Thursday, January 28, 2010

Life, liberity and the persuit of happiness

What does happiness mean to you?

Is it enough to get up and go to work every day for the rest of our lives? To make more money and buy more stuff? Does that give enough meaning in our lives so that we can be fully satisfied?

We Americans have so much weath outside and it has cost us so much. A top 10 issue that couples across America fight about is money. People are so concerned with money. Don't get me wrong, I am as concerned as the next person about making the bills. But do we think about the importance of other types of value? Of higher values like inner satisfaction, peace, wisdom and forgiveness? And are we concerned with developing and achieving those values on a daily basis? I don't know. But, from the way I see Americans living it doesn't look like it.

So I ask, what is the point? We go to school for years and years with the idea of getting a good job and having a good career. What use is a life that exists on the basis of achieving a means to an end? You go to school, you get a good job, you buy a car and a house, you get married, you have kids . . . then what? Is that it? Is that enough to make you happy with this life? Or is there something more? Is there a desire within us that we can achieve something greater than just material weath? For the sake of our future generations (and the current ones) I certainly hope so. No amount of stuff is going to create lasting happiness in the American People.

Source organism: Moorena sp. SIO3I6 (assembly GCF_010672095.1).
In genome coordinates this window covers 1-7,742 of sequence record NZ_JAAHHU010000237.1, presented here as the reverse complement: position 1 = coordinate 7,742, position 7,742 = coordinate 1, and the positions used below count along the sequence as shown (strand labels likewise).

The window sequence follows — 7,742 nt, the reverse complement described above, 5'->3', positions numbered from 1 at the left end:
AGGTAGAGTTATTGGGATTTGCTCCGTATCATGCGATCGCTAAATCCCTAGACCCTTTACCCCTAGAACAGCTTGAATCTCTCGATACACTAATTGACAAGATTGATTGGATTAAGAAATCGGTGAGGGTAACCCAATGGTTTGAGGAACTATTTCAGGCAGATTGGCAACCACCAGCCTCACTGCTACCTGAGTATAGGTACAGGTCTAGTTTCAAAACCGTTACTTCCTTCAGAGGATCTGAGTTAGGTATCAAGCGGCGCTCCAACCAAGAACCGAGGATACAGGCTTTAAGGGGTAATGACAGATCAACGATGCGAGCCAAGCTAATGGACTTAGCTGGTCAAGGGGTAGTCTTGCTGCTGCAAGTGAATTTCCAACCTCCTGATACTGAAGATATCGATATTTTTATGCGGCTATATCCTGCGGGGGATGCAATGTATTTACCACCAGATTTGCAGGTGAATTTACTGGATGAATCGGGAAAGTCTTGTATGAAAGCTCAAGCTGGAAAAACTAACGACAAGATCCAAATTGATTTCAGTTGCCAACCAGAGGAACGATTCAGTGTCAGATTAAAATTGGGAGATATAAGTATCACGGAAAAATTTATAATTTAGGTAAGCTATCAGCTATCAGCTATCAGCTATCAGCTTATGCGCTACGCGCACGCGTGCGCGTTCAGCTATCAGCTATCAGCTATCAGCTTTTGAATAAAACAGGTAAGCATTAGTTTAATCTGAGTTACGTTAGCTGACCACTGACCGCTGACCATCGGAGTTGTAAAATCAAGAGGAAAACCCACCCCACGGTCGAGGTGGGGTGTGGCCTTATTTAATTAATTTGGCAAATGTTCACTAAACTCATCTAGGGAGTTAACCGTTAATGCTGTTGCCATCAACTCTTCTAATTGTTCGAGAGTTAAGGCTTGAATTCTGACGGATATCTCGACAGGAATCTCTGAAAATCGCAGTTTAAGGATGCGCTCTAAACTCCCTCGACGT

Are we achieving happiness as a nation?

According to the National Institue of Mental Health "about 1 in 4 [American] adults suffer from a diagnosable mental disorder in a given year." I am not convinced that the American people actually know what happiness is or how to achieve it. Sure, one could argue that happiness is different for every person, but I don't buy it.

In order to achieve lasting happiness one has to have a state of inner balance. The world outside is ever changing and if your happiness is tied to the outside (material) world, your happiness will surely be short lived. However, with some effort, the world within each of us can be steadied; and a lasting happiness can be built on that framework. Imagine having the power to face the challenges of life without being robbed of your happiness. No need for anger, frustration, sorrow . . . just peace and the enjoyment of each moment. It is possible.

On Liberty

We are blessed in America that we can exercise freedom of choice without ridicule. But freedom is a mixed blessing. We can easily make choices that encourage happiness or self-destruction. America is just over 230 years old; in relative terms, our country is a baby. And thus we lack the moral traditions that prevent us from regularly making stupid decisions. In saying moral traditions I mean wisdom, innocence, humility, and discretion. I long for a day when the American people are empowered with the strength to know themselves and to experience the complete liberty of the Spirit.

"Happiness is when what you think, what you say, and what you do are in Harmony."
-Mohandas K. Gandhi

Anybody can think the thought, talk the talk, but can they walk the walk?

Meditation is the answer . . . happiness is the question.

Thursday, October 8, 2009

Writing for What